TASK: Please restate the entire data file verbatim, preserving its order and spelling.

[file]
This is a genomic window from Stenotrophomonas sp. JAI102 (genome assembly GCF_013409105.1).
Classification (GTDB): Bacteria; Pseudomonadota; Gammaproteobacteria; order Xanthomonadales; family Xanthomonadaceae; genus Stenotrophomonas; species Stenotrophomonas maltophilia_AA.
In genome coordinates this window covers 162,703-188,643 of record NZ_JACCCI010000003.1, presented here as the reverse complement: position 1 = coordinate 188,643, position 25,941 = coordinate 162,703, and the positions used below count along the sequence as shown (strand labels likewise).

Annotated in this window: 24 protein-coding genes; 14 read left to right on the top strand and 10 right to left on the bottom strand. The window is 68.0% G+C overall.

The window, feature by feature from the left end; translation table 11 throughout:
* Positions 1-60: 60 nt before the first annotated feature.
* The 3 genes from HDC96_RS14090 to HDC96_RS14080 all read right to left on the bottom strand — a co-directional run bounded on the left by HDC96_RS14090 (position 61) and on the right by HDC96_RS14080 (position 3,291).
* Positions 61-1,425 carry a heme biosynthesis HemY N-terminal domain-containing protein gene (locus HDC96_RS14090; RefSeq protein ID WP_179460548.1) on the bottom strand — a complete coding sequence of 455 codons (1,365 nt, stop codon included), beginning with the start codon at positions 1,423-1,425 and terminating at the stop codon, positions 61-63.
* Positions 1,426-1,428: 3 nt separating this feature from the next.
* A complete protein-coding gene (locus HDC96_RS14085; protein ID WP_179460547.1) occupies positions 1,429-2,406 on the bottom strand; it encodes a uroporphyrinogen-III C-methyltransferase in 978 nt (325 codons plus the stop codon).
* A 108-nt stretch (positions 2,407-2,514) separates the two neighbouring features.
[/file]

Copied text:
This is a genomic window from Stenotrophomonas sp. JAI102 (genome assembly GCF_013409105.1).
Classification (GTDB): Bacteria; Pseudomonadota; Gammaproteobacteria; order Xanthomonadales; family Xanthomonadaceae; genus Stenotrophomonas; species Stenotrophomonas maltophilia_AA.
In genome coordinates this window covers 162,703-188,643 of record NZ_JACCCI010000003.1, presented here as the reverse complement: position 1 = coordinate 188,643, position 25,941 = coordinate 162,703, and the positions used below count along the sequence as shown (strand labels likewise).

Annotated in this window: 24 protein-coding genes; 14 read left to right on the top strand and 10 right to left on the bottom strand. The window is 68.0% G+C overall.

The window, feature by feature from the left end; translation table 11 throughout:
* Positions 1-60: 60 nt before the first annotated feature.
* The 3 genes from HDC96_RS14090 to HDC96_RS14080 all read right to left on the bottom strand — a co-directional run bounded on the left by HDC96_RS14090 (position 61) and on the right by HDC96_RS14080 (position 3,291).
* Positions 61-1,425 carry a heme biosynthesis HemY N-terminal domain-containing protein gene (locus HDC96_RS14090; RefSeq protein ID WP_179460548.1) on the bottom strand — a complete coding sequence of 455 codons (1,365 nt, stop codon included), beginning with the start codon at positions 1,423-1,425 and terminating at the stop codon, positions 61-63.
* Positions 1,426-1,428: 3 nt separating this feature from the next.
* A complete protein-coding gene (locus HDC96_RS14085; protein ID WP_179460547.1) occupies positions 1,429-2,406 on the bottom strand; it encodes a uroporphyrinogen-III C-methyltransferase in 978 nt (325 codons plus the stop codon).
* A 108-nt stretch (positions 2,407-2,514) separates the two neighbouring features.